Chocolate Swiss Meringue Buttercream

Here is a great recipe for someone who already knows how to make Swiss meringue buttercream, and is looking to branch out with a bold new flavour. If you have discovered the perfect method for your kitchen, skip the steps and just reference the ingredients for a silky, luxurious batch of dark chocolate frosting.

This icing is my go-to for chocolate celebration cakes because it is incredibly smooth, not too sweet, pipes beautifully, and freezes well. I developed this recipe using chocolate with 72% cocoa for a decisively dark taste with just the right amount of bitter-sweetness. The process begins with a brown sugar meringue, into which two cups of butter is emulsified. To finish, 300 grams of chocolate is melted, cooled to room temperature, and stirred into the caramel flavoured buttercream. The result is rich and creamy, yet light and fluffy, and perfect for smothering over layers of cake.

Chocolate Swiss Meringue Buttercream

Special Equipment: Stand mixer, digital candy thermometer.


7 large egg whites, approximately 215 grams

350 grams golden yellow or light brown sugar

1 lb unsalted butter, cubed

1/8 teaspoon table salt

1 1/2 teaspoons pure vanilla extract

300 grams extra dark chocolate (72% cocoa)


The Butter:

Remove the cold butter from the fridge, and cut it into tablespoon-sized chunks. Let the butter sit on the counter while you prepare the other ingredients. When the butter warms to 65° F, at which point it reaches the “plastic” stage, it will be just the right temperature and consistency to incorporate into the meringue. The butter is ready when you can push on a piece with your finger and it resists briefly before making a smooth indent. If the butter cracks at the pressure, it is too cold. If the butter offers no resistance or is very soft and greasy, it has become too warm and will melt into the meringue. Refrigeration is your friend in this case, do not hesitate to put the butter back into the fridge if it becomes too warm.

The Meringue:

Separate the eggs, using clean bowls and making sure that no yolk or grease makes its way into the egg whites. It is a good idea to wipe all the bowls and tools that you plan to use clean with a paper towel and some fresh lemon juice, to eliminate any traces of grease which can prevent the meringue from reaching its full potential. Set up your mixer with a clean mixing bowl and the whisk attachment. 

In a large metal bowl, whisk together the egg whites and sugar to combine. Create a double boiler by filling a large saucepan with a few inches of water, placing it on a burner set to medium-low heat, and fitting the metal bowl on top of the pot. Whisk the mixture very gently, frequently at first but constantly as the heat increases, just until it reaches 160° F on a candy thermometer.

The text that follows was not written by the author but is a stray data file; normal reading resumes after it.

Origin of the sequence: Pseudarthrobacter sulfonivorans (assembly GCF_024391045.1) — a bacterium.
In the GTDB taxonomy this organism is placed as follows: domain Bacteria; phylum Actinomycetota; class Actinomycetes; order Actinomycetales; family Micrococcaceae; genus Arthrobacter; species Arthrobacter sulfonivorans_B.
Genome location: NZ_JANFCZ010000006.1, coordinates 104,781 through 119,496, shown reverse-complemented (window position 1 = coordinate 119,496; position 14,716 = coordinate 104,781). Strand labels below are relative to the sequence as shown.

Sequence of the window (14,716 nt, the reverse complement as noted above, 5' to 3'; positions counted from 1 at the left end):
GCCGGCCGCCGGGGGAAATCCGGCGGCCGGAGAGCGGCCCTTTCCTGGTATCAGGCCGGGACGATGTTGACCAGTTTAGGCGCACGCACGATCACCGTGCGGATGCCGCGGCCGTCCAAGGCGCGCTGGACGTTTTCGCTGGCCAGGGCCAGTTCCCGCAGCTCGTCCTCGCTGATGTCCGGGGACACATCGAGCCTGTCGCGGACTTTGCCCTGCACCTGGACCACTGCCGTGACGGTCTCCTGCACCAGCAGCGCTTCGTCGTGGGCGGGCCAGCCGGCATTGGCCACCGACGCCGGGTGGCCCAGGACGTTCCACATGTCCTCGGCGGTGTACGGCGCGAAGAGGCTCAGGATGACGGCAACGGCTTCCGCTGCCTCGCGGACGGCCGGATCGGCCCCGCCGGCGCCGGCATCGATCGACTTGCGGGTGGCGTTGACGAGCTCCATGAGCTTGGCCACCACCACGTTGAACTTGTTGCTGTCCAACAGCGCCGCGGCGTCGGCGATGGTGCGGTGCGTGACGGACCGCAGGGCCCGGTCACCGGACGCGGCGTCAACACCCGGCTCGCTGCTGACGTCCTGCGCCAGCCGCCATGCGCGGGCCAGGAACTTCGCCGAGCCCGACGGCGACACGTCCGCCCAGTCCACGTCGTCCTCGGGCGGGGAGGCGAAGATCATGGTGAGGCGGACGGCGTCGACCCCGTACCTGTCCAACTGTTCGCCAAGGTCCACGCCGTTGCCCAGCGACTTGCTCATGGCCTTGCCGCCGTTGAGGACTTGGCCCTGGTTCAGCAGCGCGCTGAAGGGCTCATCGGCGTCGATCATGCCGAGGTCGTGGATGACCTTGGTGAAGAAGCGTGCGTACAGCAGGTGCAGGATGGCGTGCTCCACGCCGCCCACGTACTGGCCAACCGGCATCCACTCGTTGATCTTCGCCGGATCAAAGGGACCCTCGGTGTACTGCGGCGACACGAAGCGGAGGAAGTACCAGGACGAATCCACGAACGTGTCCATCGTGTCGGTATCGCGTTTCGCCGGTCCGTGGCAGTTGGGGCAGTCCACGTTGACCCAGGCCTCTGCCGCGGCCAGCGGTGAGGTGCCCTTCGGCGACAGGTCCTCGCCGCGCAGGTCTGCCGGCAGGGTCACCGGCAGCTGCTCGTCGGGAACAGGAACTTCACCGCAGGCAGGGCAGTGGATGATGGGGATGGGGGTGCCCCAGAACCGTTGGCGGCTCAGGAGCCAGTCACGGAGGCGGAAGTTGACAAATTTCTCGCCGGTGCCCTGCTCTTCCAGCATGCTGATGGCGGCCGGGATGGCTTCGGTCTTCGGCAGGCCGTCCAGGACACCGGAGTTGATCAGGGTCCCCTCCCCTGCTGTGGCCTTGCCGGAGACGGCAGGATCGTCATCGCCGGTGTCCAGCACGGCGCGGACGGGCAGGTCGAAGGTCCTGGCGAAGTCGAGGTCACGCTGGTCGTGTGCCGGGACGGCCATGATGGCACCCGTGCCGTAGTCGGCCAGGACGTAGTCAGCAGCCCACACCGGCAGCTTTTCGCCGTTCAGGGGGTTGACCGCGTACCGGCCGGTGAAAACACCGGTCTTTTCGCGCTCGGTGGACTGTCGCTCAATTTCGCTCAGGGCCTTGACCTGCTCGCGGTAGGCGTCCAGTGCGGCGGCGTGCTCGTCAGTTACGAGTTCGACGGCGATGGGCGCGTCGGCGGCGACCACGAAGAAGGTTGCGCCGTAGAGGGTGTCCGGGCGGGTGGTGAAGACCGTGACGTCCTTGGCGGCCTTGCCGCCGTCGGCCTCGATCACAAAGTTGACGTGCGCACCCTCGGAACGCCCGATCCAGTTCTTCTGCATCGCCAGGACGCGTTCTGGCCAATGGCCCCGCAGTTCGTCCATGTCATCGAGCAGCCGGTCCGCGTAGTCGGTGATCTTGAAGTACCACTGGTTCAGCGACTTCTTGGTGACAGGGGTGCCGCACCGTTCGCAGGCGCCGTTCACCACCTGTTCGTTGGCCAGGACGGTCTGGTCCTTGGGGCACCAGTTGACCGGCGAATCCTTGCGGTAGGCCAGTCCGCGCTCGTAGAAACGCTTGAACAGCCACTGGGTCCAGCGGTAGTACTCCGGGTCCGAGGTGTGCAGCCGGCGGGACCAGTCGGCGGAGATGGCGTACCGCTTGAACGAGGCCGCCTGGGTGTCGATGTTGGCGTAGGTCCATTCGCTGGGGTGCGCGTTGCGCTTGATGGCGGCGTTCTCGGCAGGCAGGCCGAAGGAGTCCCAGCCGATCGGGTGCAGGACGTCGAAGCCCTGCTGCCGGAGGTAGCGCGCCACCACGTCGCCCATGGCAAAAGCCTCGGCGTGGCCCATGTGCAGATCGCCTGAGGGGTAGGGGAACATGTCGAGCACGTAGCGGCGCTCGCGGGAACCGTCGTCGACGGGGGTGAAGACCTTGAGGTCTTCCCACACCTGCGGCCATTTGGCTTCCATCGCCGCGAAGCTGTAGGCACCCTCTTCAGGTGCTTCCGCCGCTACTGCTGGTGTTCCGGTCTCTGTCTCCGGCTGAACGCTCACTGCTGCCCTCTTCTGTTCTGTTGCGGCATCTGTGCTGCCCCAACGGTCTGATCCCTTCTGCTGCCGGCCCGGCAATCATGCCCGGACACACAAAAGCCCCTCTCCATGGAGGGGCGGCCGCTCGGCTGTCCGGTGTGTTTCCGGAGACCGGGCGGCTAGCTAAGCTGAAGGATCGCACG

Immediately pour the hot liquid into the bowl of your stand mixer, using the whisk to scrape in as much as possible. Gradually turn the mixer up to high (speed 6 on a KitchenAid) and beat for 7 minutes, or until the meringue is very stiff. Turn the speed down to low and beat for approximately 8 more minutes, or until the bowl is neutral to the touch. The meringue must be cool when the butter is added or it will melt on contact.


Quickly switch over to the paddle attachment, and with the mixer on low speed add the butter one piece at a time, waiting 10 seconds in between additions to ensure that each piece is fully incorporated. If after adding 3/4 of the butter the mixture appears very loose or soupy, place the bowl in the fridge for 7 to 10 minutes to bring down the temperature, then continue beating and adding butter. If the mixture becomes too cold at any point it will appear curdled, but keep beating on low and the buttercream will eventually smooth itself out. Take any pause in the process as an opportunity to scrape the bottom and sides of the bowl to ensure that all of the meringue is incorporated.

The frosting will come together and fluff up shortly after all of the butter is incorporated. When the buttercream is fluffy and smooth, beat in the salt and vanilla extract.

The Chocolate:

Melt the chocolate in a microwave or over a double-boiler, and let it cool to room temperature. The chocolate should be liquid, but if it is still warm when added to the bowl it will melt the butter.

Beat the buttercream for 30 seconds or until smooth, then unhook the bowl and add the melted chocolate. Fold in the chocolate with a rubber spatula for the darkest result. When the frosting is uniform in colour, it is ready for piping, swooshing, or swirling.


Teaser: Chocolate Meringue Buttercream

Silky smooth and deliciously dark, while also being very stable and great for piping detailed designs, meringue-based buttercreams are a wonderful choice for celebration cakes. And nothing goes better with a chocolate cake than chocolate frosting. Extra dark chocolate takes this luxurious buttercream to a whole new level, and a special ingredient adds an extra depth of flavour. Stay tuned for the full recipe, and some tips that I’ve gathered along the way.